Course Hero. "A Room with a View Study Guide." Course Hero. 12 Jan. 2017. Web. 18 Sep. 2018. <https://www.coursehero.com/lit/A-Room-with-a-View/>.
Course Hero. (2017, January 12). A Room with a View Study Guide. In Course Hero. Retrieved September 18, 2018, from https://www.coursehero.com/lit/A-Room-with-a-View/
(Course Hero, 2017)
Course Hero. "A Room with a View Study Guide." January 12, 2017. Accessed September 18, 2018. https://www.coursehero.com/lit/A-Room-with-a-View/.
Course Hero, "A Room with a View Study Guide," January 12, 2017, accessed September 18, 2018, https://www.coursehero.com/lit/A-Room-with-a-View/.
The piano is a symbol of Lucy Honeychurch's individuality and of personal freedom. It offers her a way to express her individuality freely, something she is often denied in life. The piano helps her express her mood when she isn't free to speak. She, and she alone, decides what to play and how to play it, and is confident in those choices. Even Cecil Vyse notices in Part 2, Chapter 11: "The style of her! How she kept to Schumann when, like an idiot, I wanted Beethoven." In this one small thing, Lucy is able to stay true to her own desires and feelings against Cecil's overbearing manner. Music also serves as an escape from day-to-day life for Lucy. "I myself have worries, but I can generally forget them at the piano," she says in Part 1, Chapter 2.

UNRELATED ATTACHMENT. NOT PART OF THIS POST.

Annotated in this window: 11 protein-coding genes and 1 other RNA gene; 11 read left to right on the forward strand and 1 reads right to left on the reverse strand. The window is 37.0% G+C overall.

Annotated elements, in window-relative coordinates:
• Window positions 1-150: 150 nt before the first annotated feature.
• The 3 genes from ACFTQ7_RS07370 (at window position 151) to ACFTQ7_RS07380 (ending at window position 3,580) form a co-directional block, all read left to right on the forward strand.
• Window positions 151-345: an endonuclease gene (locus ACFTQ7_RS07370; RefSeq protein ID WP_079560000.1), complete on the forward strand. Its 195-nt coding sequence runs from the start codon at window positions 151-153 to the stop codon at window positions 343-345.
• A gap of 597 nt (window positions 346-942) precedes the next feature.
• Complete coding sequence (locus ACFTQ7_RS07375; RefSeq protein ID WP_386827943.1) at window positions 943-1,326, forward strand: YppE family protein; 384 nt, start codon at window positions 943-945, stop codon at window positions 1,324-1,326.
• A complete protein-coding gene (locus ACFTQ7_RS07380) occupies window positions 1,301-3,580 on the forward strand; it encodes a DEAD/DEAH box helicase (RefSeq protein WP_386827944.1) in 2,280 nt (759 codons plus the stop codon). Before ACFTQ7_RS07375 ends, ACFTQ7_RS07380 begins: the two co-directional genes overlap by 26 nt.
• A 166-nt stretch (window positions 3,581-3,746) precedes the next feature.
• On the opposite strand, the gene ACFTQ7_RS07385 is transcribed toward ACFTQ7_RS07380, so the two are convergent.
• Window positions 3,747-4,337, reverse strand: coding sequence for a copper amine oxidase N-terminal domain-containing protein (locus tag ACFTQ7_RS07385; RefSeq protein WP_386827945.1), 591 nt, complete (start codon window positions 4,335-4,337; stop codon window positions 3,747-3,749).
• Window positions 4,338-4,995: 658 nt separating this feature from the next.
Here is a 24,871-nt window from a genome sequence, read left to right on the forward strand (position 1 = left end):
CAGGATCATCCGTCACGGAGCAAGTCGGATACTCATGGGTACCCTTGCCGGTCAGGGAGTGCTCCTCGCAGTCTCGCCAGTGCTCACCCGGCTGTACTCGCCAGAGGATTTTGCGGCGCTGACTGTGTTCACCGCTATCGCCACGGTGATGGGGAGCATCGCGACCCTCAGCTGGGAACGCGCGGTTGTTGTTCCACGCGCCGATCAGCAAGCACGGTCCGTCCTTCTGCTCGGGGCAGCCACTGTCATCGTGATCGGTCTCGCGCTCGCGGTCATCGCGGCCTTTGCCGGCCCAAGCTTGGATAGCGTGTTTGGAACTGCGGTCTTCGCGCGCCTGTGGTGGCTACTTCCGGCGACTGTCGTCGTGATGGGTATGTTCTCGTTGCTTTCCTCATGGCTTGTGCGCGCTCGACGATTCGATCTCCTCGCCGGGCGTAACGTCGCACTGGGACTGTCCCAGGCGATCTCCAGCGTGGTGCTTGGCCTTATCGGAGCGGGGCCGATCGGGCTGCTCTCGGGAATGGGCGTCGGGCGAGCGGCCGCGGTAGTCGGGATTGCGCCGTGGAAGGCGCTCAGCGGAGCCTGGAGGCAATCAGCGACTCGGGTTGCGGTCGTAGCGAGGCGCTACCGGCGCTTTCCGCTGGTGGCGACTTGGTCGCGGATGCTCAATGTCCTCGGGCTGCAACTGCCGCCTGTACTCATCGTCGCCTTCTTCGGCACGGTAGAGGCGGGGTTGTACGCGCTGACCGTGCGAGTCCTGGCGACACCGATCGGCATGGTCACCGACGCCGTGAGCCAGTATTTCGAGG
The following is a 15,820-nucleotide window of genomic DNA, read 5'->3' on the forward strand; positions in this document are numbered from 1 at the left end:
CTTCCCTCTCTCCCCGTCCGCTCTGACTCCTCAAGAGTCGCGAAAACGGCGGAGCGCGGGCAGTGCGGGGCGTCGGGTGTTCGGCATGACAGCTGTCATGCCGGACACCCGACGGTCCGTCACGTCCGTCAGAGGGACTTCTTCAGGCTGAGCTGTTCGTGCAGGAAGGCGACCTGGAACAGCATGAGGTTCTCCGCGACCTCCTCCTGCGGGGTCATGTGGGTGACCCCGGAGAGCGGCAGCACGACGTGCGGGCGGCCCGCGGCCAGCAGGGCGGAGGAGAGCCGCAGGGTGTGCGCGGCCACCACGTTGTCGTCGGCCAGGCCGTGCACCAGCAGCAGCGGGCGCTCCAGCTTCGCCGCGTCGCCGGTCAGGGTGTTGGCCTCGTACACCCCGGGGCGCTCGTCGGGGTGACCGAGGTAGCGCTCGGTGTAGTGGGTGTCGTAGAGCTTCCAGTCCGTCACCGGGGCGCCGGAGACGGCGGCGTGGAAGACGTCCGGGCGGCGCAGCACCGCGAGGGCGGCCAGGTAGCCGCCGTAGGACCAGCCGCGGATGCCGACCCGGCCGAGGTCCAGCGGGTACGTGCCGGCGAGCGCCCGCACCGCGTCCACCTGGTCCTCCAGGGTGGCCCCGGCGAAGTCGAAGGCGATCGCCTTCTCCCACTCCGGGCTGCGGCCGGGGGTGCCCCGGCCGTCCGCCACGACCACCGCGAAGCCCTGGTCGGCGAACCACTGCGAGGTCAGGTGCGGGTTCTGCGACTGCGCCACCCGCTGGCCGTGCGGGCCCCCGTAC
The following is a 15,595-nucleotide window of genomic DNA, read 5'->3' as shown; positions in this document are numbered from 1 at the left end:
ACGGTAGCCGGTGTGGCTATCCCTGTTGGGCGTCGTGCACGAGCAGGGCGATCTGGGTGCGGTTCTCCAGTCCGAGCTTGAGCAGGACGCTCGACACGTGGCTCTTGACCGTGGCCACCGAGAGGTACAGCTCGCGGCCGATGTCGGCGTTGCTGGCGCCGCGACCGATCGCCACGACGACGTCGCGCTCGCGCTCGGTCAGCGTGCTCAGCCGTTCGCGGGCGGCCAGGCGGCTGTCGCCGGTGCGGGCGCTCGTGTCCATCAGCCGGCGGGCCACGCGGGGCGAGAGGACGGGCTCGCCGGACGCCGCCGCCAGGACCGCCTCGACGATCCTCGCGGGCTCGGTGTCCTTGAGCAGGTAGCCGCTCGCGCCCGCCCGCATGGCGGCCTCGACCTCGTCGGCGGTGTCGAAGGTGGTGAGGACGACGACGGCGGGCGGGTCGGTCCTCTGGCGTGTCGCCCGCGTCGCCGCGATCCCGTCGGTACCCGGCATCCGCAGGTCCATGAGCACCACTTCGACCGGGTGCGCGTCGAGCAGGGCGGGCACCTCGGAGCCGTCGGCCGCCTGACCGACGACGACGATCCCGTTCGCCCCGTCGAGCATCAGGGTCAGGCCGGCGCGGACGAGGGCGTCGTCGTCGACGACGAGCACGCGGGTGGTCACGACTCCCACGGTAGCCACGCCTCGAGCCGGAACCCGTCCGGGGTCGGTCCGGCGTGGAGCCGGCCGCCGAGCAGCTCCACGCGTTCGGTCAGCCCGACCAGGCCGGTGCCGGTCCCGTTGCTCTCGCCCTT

Lucy taps into a deep well of passion at the piano. Mr. Beebe notes this in Part 1, Chapter 3, when he remarks that her reckless mood is due to "too much Beethoven." Lucy, though, doesn't view it as "too much" at all. In Part 1, Chapter 4, the narrator writes that "Lucy never knew her desires so clearly as after music." It is after a stormy session at the piano that Lucy defies convention and goes out for an adventure in Florence. The piano symbolizes many of the things Lucy wants most in life: passion, self-expression, and personal freedom.
Having a view from a room symbolizes being at ease both in nature and with one's own nature and passions. Mr. Emerson's cheerful claim that "I have a view" in Part 1, Chapter 1, refers to far more than the scene from his window. He has a broad view on the world and cherishes that world immensely.
Lucy's desire for a room with a view represents her wish to expand her horizons, to know her own nature and the world more intimately. Nearly all of Lucy's encounters with George Emerson happen outdoors, surrounded by beautiful views, from the violet fields of Florence to the lush greenery of the bathing pond. Each view shows nature wild and free, just as Lucy herself wishes to be.
On the flip side, the lack of a view from a room symbolizes the uptight, stuffy society of the day, with its endless rules and restrictions. In Part 1, Chapter 7, Charlotte Bartlett chides Lucy to "come away from the window, dear, you will be seen from the road." Charlotte constantly tries to keep Lucy contained within that safe, viewless box of proper manners and behavior. Lucy longs for more freedom, and to break away from unwanted restrictions.
Along the same lines, Lucy realizes she always pictures Cecil Vyse in a room in Part 2, Chapter 9, rather than outdoors. Cecil is the epitome of the old ways of society: prim, proper, and perfectly put together. Just as the restrictions of society wear on Lucy, so does Cecil as she comes to understand him better.